write_csv.append([rqbq_dictionary[subreddit]["distances"][random_question], subreddit, subreddit_questions[subreddit_index][index_rand_q], verse, bible_questions[index_rand_q_bible]])
        # getPage()
        for i in range(15):
        with open('redditxBible.csv', 'w', newline='') as f:
                writer = csv.writer(f)
                writer.writerow(["distance", "subreddit", "reddit_question", "verse", "bible_question"])
      2. Example of one of the books' CSV: redditxBible
    2. As said earlier, not having the Bible verse data was a pain when I realized it would be nice to have the verses. So I had to run each bible question in this code to get the verses:
      1. import json
        with open("kjv.json", "r") as read_file:
            bible_corpus = json.load(read_file)
        sample = " went up against the king of Assyria to the river Euphrates: and king Josiah went against him; and he slew him at Megiddo, when he had seen him."
        def find_verse(string):
            for x in bible_corpus["books"]:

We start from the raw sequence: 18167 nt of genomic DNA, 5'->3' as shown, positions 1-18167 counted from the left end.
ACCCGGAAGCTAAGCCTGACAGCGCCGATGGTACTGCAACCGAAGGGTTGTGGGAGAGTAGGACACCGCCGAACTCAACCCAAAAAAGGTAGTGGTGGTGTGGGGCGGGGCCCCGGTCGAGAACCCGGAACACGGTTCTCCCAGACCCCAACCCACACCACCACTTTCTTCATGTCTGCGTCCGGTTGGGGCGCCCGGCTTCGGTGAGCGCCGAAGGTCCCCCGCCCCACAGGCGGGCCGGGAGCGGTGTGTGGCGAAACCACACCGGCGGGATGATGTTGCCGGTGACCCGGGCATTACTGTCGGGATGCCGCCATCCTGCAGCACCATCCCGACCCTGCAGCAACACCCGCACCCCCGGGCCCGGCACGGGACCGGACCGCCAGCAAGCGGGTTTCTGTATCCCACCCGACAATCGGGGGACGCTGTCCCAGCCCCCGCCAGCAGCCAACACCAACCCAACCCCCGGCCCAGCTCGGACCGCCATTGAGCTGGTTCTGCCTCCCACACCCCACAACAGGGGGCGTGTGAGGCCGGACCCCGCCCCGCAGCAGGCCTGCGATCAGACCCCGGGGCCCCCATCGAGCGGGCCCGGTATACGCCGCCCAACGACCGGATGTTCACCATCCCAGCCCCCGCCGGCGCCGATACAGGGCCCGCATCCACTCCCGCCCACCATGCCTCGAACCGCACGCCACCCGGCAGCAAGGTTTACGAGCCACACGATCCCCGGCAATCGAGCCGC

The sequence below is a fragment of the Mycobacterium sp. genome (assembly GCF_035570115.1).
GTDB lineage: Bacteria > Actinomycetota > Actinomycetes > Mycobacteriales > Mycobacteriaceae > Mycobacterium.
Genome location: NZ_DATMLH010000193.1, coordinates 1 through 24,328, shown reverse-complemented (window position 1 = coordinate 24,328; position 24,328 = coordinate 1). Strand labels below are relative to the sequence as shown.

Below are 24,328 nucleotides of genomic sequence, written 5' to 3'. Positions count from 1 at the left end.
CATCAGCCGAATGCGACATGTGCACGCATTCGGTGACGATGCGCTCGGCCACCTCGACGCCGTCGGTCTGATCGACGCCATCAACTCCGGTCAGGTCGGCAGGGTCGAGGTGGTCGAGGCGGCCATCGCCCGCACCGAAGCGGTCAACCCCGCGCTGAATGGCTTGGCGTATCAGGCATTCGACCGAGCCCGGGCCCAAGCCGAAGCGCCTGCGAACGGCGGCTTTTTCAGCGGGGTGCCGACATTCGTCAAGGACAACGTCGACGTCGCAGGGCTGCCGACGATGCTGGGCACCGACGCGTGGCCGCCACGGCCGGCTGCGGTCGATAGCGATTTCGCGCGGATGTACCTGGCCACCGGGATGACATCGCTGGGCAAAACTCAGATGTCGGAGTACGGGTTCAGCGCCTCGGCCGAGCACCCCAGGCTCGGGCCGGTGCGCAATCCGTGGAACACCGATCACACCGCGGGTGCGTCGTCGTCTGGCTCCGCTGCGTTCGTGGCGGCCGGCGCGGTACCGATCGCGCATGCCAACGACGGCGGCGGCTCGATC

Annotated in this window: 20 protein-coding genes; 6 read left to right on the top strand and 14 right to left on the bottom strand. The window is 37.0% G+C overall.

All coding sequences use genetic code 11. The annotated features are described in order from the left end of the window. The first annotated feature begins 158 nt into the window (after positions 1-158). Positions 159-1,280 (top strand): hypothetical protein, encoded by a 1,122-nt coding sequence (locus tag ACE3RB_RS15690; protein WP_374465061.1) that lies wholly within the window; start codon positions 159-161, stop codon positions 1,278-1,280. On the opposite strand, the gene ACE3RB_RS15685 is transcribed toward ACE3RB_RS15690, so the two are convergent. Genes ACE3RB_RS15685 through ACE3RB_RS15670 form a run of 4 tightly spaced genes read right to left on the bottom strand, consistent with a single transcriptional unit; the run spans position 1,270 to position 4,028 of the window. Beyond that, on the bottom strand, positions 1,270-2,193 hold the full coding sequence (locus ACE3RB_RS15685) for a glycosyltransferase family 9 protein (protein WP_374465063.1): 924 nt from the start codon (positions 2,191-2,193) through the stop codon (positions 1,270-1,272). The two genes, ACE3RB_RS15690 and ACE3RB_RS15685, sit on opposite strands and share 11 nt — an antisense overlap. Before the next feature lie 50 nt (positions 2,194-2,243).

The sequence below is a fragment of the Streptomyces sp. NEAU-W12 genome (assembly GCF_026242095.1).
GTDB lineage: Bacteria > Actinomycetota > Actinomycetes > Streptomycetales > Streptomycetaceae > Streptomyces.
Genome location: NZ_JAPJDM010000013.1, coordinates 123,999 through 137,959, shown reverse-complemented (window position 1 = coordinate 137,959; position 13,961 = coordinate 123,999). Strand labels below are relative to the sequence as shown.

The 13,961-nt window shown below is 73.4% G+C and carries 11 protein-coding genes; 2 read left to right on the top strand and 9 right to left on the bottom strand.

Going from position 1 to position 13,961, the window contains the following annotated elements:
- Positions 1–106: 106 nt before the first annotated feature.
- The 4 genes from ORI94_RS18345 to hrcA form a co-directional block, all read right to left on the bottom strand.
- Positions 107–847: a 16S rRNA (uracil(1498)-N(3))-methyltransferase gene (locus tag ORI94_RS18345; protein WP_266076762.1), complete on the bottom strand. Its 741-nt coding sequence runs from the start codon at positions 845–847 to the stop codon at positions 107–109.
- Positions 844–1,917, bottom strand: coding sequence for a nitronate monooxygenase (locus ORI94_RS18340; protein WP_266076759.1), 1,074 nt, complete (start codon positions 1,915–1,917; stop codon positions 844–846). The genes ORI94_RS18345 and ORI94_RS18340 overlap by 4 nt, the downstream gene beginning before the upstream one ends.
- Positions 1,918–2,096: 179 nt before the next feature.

for chapter  in x["chapters"]: 
                    # print(chapter["verses"])
                    for verse in chapter["verses"]:
                        if string in verse["text"]:
                            return (verse["name"])
    3. Designing the book
      1. Unfortunately, I didn't save many iterations from my design process, but I did play with having two columns, and other ways of organizing the text+typography.
    4. I had used Basil.js before in Kyu's class last year, so that was really helpful in knowing how to auto-resize the text box sizes.
      1. That way, I was able to get exact distances between all the text boxes.
    5.  I had some trouble with rotating the text boxes and getting the locations after rotation.
    6. The circle was drawn easily by mapping the distance between sentences to a relative size of the page.